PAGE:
Haiti's immunization costing and financing situation
Macroeconomic and health system context
Haiti’s political instability has negatively affected both the economy and the health system. The high inflation and reduced agricultural production in the country has led to a declining GDP per capita - $461 in 2001. External aid is decreasing as donors leave the country due to current political instability. About 40% of the rural population does not have access to health services, although the government is beginning to hire Cuban doctors to work in these areas. In addition, the public health infrastructure is weak. The health sector is introducing a minimum health services package, of which immunization is one component. In 2001, per capita health expenditures were $23.
Immunization programme objectives
Haiti’s immunization coverage has remained at the same level for the past few years. According to the WHO and UNICEF best estimates, the DTP3 coverage in 2001 was 43%. The national immunization programme’s objectives are to vaccinate at least 80 % of children with BCG, OPV, MR, and DTP; to eliminate maternal and infantile tetanus by 2006; to continue to block circulation of wild polio virus and vaccine-associated polio paralysis as well as measles; and to introduce new vaccines - Hepatitis B and Hib- in 2005.
Immunization costs and financing
In 2001, the year before Vaccine Fund Support began, Haiti spent $2.0 million to deliver routine immunization services and an additional $3.8 million on supplementary immunization services. The programme-specific spending on routine immunization service equated to about $20.1 per DTP3 vaccinated child or $0.25 per capita. Despite additional support from GAVI/Vaccine Fund, spending on routine immunization decreased in 2002 to $1.4 million, a decrease of 29%, due to a reduction in expenditures on the programme. Total expenditures on the NIP in 2002 were $3.4 million.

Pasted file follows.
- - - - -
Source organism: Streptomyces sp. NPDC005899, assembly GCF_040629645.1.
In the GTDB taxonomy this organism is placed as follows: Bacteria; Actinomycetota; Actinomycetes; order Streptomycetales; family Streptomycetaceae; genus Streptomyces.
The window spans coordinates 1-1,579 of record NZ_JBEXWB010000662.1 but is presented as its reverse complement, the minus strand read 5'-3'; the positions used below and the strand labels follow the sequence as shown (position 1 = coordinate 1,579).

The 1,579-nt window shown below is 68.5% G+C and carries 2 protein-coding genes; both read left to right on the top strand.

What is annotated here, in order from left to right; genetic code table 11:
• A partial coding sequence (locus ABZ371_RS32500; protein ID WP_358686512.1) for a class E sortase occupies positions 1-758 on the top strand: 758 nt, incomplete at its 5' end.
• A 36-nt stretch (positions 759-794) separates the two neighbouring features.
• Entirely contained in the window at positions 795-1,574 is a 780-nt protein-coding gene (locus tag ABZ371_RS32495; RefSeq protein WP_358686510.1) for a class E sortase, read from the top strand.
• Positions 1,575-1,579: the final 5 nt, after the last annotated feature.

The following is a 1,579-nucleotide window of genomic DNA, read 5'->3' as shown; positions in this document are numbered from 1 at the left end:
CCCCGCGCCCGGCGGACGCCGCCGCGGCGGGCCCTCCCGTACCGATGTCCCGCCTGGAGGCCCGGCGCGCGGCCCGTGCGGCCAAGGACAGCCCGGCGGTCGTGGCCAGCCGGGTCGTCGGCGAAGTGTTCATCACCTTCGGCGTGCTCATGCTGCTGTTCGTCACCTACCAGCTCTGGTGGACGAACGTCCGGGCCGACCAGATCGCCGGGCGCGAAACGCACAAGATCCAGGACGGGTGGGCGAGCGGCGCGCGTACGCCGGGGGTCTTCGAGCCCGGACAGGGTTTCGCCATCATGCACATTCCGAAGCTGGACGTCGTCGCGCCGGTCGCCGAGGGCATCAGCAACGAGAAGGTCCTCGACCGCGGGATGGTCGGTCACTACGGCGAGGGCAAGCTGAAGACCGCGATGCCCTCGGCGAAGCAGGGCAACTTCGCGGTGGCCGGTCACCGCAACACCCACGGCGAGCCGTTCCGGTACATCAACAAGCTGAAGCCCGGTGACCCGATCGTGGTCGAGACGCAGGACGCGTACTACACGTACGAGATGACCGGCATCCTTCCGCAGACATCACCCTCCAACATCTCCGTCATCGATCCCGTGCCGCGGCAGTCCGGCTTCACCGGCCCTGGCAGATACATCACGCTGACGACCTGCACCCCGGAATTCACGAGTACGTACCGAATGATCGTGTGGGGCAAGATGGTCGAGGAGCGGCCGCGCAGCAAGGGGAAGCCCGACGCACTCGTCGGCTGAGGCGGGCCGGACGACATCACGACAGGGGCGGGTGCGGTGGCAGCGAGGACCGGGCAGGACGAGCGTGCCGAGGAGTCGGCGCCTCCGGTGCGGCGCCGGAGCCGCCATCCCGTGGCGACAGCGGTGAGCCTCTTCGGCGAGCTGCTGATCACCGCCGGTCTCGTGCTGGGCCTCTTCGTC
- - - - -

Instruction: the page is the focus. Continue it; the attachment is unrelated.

The government’s expenditures on the immunization programme increased 2001 to 2002 by about 5%. As a share of total expenditures, government funding increased from 8% to 11%. Donors, other than GAVI/Vaccine Fund decreased their contributions to the programme during the same period partially because of fewer supplementary immunization activities in 2002. The government pays mainly for salaries and transportation costs while donors pay for vaccines, injection supplies, some operational costs, capital costs, and supplementary immunization activities. The main funding partners are the donor pool, UNICEF, WHO, GAVI/Vaccine Fund, USAID, CDC, CIDA, JICA, and the World Bank.
Routine immunization financing by source - 2002
Future resource requirements, financing and gaps
Resource requirements of the programme are projected to increase with increasing expenditures on capital costs, supplemental immunization activities and expected new vaccine introduction in 2005. The average annual resource requirements during 2004-2006 for the NIP are estimated to be $ 7.2 million. Less than a quarter of the funding is considered as secure during these years. If funding classified as probable is included as well, about half of programme needs would be covered during this period.
During 2004-2006, the gap in funding for the NIP is on average $5.9 million each year if probable funding not included and $3.5 if probable funding is included. The average annual gap in the post-Vaccine Fund period (2007-2009) with secure and probable funding rises to $5.6 million, an increase of 159%.
Average annual funding gaps (millions of US$)
Financial sustainability strategies
Several strategies have been developed to increase financial sustainability and lower the gap in funding. These include: (1) increasing the government’s participation in management and financing of the immunization programme; (2) introduction of a tax on certain luxury products to raise financing for the programme; (3) mobilizing funds from external partners; (4) reinforce the ICC’s role in fund raising; (5) increasing the role of the private sector in providing financing for immunization; (6) developing a more effective management system for vaccines and injection supplies; (7) integrating the immunization programme with other services to reduce costs; (8) improve the financial planning and management of the programme.